Once the sap, or in this case concentrated sap, reaches the front pan or finishing pan, the sap is approximately 19% sugar. This is sap that has not been run through a reverse osmosis unit. It has been concentrated by boiling only. RO concentrate enters the pan at a higher concentration. As the concentrated sap is crossing over into the front pan, it should reach 213 degrees at 29.9 inches barometric pressure. It is also at this temperature that the concentrated sap is not only becoming denser but also starts changing color. As the density increases, the sugars react with the heat to form the amber color we associate with pure maple syrup. It is also at this time when the bacteria in the sap can interact with the heat and the sugars to darken the syrup. All of this happens in the finishing pan and over a relatively short amount of time. This reaction can occur quickly and if the operator is not paying attention, syrup can actually burn or caramelize further darkening the color. In this case, the density often goes past 66 Brix as well resulting in a thick heavy syrup and potential profit loss.

To make sure we pull the syrup off at the right density, we can use a variety of instruments. The most common and least expensive are the thermometer and the hydrometer. Most evaporators come with a thermometer that is placed at the point of draw-off. Water boils at 212 degrees Fahrenheit at sea level and a barometric pressure of 29.9 inches of mercury (Hg). Because syrup is rarely produced in a location at sea level and the barometer is seldom at 29.9, producers must make some adjustments. We must boil water near the evaporator and reset the thermometer that is used to make syrup. This process of adjusting to match the barometric pressure must be done daily and whenever the barometer changes due to weather front movement. This can occur quite often during an average sugar season. This is why most producers prefer to use a hydrometer for the final test, and use the thermometer to give them an approximation of when to draw-off.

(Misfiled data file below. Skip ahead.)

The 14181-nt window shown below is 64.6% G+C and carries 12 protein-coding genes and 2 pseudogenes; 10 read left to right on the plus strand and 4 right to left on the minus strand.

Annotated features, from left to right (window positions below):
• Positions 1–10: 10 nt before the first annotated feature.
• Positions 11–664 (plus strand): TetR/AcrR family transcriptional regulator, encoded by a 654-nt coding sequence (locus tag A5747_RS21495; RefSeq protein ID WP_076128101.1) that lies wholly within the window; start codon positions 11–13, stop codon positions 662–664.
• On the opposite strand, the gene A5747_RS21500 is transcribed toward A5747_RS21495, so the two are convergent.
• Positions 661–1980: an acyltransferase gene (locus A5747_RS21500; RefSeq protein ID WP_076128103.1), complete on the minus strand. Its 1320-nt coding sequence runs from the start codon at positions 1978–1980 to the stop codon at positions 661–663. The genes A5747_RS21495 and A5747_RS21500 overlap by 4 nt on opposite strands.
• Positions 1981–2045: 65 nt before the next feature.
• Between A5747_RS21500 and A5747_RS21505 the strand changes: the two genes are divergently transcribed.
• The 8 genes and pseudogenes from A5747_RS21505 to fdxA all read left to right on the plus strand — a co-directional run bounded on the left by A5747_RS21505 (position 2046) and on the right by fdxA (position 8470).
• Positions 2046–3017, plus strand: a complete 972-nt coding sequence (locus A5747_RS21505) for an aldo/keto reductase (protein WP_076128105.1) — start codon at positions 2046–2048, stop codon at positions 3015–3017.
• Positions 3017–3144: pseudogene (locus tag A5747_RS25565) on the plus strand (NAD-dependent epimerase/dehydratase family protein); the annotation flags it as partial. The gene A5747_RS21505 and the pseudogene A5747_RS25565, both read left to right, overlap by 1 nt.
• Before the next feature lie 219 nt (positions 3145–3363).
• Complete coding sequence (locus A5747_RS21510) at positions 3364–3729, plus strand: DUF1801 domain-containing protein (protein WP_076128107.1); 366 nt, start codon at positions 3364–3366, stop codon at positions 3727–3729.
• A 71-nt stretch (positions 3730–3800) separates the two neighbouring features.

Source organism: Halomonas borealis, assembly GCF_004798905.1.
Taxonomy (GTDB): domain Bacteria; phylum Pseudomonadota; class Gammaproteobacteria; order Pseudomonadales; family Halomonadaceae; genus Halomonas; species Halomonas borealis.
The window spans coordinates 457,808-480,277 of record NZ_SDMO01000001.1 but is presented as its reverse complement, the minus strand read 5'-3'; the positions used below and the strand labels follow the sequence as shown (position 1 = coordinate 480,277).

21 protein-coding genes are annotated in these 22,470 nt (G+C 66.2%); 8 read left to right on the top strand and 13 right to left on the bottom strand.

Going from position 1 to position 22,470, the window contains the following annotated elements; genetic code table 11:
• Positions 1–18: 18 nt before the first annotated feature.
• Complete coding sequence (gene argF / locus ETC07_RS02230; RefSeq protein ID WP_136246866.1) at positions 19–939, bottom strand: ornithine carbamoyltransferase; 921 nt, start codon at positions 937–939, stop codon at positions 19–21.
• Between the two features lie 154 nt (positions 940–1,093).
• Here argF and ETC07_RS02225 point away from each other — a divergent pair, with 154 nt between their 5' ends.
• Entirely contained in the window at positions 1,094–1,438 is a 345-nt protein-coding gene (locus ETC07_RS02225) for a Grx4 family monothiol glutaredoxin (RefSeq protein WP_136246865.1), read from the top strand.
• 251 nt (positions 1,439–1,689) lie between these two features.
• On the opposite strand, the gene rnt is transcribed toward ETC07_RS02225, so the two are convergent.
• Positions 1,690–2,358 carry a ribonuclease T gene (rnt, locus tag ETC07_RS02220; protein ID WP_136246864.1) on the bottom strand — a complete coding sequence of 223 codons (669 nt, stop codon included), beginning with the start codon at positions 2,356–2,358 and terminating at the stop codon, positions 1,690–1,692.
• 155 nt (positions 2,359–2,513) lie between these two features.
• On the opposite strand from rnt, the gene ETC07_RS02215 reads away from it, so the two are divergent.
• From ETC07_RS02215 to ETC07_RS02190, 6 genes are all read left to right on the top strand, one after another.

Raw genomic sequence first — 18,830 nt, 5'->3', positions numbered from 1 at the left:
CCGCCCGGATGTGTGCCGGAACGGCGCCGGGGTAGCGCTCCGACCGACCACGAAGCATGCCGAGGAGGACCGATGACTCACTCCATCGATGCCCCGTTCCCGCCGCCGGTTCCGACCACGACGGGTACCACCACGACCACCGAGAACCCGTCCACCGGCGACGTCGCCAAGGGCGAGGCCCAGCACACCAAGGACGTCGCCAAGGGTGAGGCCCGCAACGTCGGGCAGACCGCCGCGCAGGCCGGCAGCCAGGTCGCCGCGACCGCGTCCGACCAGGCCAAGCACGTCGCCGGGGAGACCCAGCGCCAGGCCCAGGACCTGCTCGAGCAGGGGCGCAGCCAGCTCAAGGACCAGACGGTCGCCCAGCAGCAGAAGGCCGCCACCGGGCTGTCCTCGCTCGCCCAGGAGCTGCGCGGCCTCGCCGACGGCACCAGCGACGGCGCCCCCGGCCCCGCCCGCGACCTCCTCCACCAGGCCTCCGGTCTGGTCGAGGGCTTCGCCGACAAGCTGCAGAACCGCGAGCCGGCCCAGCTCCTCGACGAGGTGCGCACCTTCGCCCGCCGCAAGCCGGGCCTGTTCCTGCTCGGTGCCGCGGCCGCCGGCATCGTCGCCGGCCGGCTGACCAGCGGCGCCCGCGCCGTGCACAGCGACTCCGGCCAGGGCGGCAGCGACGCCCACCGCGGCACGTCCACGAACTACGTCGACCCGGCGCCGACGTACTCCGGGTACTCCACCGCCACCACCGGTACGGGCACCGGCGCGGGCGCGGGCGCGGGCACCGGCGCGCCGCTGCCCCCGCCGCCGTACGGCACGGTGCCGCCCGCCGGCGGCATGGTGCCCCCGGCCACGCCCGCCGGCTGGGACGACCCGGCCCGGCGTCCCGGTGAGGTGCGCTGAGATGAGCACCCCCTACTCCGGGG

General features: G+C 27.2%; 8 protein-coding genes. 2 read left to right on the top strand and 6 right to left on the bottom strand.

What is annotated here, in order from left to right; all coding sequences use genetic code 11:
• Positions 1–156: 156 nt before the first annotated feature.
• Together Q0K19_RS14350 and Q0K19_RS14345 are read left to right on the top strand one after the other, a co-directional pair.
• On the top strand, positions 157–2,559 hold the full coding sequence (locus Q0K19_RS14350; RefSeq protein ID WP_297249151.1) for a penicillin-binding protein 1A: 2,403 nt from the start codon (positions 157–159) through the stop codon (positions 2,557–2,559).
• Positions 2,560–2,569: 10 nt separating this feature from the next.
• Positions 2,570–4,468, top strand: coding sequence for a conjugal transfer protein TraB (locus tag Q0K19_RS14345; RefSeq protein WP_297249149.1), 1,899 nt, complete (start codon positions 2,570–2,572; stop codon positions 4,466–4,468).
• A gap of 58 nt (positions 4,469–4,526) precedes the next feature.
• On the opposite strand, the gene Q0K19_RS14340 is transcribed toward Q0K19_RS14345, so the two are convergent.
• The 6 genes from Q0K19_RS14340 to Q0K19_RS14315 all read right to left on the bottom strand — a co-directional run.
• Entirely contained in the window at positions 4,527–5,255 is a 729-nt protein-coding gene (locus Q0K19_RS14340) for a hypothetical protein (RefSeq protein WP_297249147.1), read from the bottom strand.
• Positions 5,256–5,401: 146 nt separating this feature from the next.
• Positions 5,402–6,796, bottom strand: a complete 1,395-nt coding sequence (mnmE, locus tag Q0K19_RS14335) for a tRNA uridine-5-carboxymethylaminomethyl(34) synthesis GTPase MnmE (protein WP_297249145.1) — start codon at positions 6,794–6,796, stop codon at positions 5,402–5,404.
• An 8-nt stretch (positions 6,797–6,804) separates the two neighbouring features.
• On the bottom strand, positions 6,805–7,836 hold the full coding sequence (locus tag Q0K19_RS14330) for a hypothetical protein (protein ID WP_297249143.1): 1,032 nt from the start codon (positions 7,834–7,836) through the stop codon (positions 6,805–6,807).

The hydrometer is the judge and the jury. There are two lines on a hydrometer.  The top line is for hot syrup and the bottom line for cold. Use the top line. Always use a hydrometer cup full of syrup that is at least 211 degrees Fahrenheit. Bring the instrument up to eye level or set it on a stable object close to eye level for the most accurate reading. Producers need to test their hydrometer annually against a calibrated refractometer. Hydrometers get jarred around and the paper containing the scale can move or become dirty and give a false reading. If the reading is inaccurate, replace it. A refractometer (the instrument used to verify hydrometers) is very accurate, the new ones are digital, and refractometers make temperature adjustments on the fly – however, they are also cost prohibitive for many.